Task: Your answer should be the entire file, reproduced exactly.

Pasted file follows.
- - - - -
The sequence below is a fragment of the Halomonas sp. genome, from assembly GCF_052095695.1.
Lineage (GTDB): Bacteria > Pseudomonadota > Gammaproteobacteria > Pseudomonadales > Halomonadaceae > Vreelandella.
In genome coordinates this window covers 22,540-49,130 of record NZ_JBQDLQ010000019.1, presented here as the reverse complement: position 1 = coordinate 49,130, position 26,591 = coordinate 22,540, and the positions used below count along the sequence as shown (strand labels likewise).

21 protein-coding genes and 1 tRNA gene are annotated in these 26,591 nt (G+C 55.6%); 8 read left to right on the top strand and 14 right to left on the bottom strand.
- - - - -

The sequence below is a fragment of the Halomonas sp. genome, from assembly GCF_052095695.1.
Lineage (GTDB): Bacteria > Pseudomonadota > Gammaproteobacteria > Pseudomonadales > Halomonadaceae > Vreelandella.
In genome coordinates this window covers 22,540-49,130 of record NZ_JBQDLQ010000019.1, presented here as the reverse complement: position 1 = coordinate 49,130, position 26,591 = coordinate 22,540, and the positions used below count along the sequence as shown (strand labels likewise).

21 protein-coding genes and 1 tRNA gene are annotated in these 26,591 nt (G+C 55.6%); 8 read left to right on the top strand and 14 right to left on the bottom strand.